Why It Is Bad for Air Canada Monopoly in Air Business in Canada
Since the Canadian Airline was bankrupted in 2001, thus Air Canada became the only giant airline in Canada and monopoly in the air business for over a decade. According to the Air Canada’s Annual Information Form 2012 that Air Canada occupied approximately 55% market share of domestic air business and 37% for international flights (excludes flights to the US) departure from Canada (Air Canada’s Annual Information Form, 2012). However, throughSkytrax servers that the Air Canada show low satisfaction for its services due to incredible high price, poor staff services and maintenance and high frequently delay even though it is a monopoly in Canada (Canada, March 22, 2013).
The evidences of monopoly and high price relative to other same route service.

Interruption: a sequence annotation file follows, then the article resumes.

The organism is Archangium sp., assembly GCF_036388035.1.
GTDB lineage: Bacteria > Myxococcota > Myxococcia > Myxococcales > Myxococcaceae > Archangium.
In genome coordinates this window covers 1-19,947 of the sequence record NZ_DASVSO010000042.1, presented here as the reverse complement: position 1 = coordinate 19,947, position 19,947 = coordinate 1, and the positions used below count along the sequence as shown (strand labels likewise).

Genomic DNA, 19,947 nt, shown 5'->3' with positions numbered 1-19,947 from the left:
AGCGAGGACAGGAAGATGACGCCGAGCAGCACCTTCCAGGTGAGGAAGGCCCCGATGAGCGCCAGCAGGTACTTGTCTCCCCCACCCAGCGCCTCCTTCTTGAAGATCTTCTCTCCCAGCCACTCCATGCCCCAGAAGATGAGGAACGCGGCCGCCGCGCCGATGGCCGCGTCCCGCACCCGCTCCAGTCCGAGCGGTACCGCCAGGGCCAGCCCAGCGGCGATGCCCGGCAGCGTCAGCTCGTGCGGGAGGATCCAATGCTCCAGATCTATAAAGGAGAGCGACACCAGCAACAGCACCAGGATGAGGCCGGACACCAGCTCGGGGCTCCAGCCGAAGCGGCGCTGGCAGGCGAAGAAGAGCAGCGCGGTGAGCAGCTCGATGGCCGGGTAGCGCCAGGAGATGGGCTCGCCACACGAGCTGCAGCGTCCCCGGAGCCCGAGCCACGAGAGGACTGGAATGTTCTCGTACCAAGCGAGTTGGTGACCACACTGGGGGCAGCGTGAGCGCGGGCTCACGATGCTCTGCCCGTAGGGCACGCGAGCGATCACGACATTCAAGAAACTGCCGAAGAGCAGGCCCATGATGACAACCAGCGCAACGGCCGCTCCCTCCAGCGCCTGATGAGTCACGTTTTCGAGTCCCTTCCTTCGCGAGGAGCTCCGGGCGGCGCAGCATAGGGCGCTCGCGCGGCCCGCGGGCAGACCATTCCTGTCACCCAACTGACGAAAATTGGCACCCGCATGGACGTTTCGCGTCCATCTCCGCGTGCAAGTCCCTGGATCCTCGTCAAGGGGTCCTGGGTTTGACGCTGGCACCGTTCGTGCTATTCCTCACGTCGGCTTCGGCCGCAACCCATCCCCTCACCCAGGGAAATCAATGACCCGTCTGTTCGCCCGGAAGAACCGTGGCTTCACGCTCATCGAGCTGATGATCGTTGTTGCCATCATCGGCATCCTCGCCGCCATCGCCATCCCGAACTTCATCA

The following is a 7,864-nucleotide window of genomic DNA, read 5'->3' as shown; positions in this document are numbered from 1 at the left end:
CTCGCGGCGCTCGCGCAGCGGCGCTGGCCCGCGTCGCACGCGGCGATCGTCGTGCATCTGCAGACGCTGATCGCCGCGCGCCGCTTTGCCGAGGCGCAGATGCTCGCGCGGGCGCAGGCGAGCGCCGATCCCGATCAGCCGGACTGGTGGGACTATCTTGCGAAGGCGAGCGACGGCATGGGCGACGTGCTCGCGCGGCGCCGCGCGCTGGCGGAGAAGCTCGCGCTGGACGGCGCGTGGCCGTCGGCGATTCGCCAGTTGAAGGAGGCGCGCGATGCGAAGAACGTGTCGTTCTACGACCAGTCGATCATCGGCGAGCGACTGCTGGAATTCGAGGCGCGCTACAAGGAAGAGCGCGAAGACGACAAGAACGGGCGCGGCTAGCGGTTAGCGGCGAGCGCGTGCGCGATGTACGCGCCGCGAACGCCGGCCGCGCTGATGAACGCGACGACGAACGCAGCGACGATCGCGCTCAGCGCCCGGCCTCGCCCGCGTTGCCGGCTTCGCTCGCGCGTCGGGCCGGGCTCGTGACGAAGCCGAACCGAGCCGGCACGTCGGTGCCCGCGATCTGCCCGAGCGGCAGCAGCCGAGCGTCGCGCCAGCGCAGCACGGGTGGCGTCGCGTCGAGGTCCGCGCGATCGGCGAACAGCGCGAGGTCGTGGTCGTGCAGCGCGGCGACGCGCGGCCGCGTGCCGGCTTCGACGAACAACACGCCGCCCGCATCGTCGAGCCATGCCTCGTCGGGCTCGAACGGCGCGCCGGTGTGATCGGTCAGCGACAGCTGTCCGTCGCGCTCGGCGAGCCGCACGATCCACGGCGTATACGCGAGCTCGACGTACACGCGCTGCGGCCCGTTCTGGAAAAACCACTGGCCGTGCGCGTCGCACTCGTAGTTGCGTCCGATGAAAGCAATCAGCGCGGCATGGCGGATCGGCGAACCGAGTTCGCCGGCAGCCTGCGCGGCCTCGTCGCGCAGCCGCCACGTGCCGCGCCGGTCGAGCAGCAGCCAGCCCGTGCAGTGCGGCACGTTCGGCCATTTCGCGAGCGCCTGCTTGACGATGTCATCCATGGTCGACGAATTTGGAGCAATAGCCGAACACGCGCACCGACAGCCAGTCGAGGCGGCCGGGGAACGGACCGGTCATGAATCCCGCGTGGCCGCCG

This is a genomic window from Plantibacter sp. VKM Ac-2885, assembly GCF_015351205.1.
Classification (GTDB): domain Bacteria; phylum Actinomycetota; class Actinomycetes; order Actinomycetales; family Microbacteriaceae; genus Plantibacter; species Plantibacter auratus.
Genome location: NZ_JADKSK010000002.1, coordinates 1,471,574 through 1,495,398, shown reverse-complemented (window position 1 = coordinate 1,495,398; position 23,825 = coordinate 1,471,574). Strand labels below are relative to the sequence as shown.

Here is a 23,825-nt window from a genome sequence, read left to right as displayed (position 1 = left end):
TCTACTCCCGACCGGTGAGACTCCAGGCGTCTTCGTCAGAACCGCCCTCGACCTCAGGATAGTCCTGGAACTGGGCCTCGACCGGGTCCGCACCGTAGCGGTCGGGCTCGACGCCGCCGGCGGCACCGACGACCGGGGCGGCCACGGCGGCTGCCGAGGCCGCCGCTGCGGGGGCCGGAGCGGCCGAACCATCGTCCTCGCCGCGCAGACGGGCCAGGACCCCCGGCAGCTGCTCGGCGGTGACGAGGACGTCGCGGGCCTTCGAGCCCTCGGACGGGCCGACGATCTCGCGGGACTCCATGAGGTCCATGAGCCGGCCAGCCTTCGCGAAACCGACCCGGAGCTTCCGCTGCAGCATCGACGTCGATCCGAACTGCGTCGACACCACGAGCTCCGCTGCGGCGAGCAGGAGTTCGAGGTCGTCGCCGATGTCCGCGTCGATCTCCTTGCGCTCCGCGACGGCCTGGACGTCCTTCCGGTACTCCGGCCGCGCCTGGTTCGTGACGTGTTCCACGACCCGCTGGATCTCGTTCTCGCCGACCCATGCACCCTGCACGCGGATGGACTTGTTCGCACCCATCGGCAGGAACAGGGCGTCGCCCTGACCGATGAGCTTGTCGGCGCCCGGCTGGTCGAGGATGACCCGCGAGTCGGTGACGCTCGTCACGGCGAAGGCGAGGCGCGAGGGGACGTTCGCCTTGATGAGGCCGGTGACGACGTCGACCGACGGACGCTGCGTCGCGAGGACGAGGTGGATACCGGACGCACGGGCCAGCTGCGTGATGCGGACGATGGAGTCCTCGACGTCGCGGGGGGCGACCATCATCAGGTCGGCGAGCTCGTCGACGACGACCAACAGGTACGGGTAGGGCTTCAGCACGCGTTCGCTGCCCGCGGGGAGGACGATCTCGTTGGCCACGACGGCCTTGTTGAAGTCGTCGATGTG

Air Canada has a market share of over 37% alone as compared with other airlines plying the same route under the international scheduled capacity market share (McArthur, March 23, 2004). This is a big market share as compared with the other airlines, and it is, therefore, ample evidence that Air Canada has monopoly over the other airlines. Furthermore, its annual operating income keeps decreasing year in year out. For example in the year 2010, the operating income was $252. This figure fell down to $179 in 2011 and in 2012 it fell further down to $175.the airline is therefore not stable. This shows a downward trend that is not healthy for an organization that should be growing exponentially. Air fare to different destinations has been fluctuating day in day out and, therefore, not reliable at all. It is apparent that the airline is, therefore, troubled and has become the laughingstock. To illustrate this, it is important to evaluate the extent to which the airline has hiked its airfare. The reason as to why the airline changes its fare statement often is that it does not have competition from other airlines. Competition among other airlines would have enabled it to lower its prices substantially because if it does not, it would lose on customers. There is need for more airlines to emerge and offer competition to the airline. It does not put into account the welfare of its customers. The airline, therefore, takes advantage of the situation to hike its fares as it deems fit to do so (Kazi, Dec 5, 2012).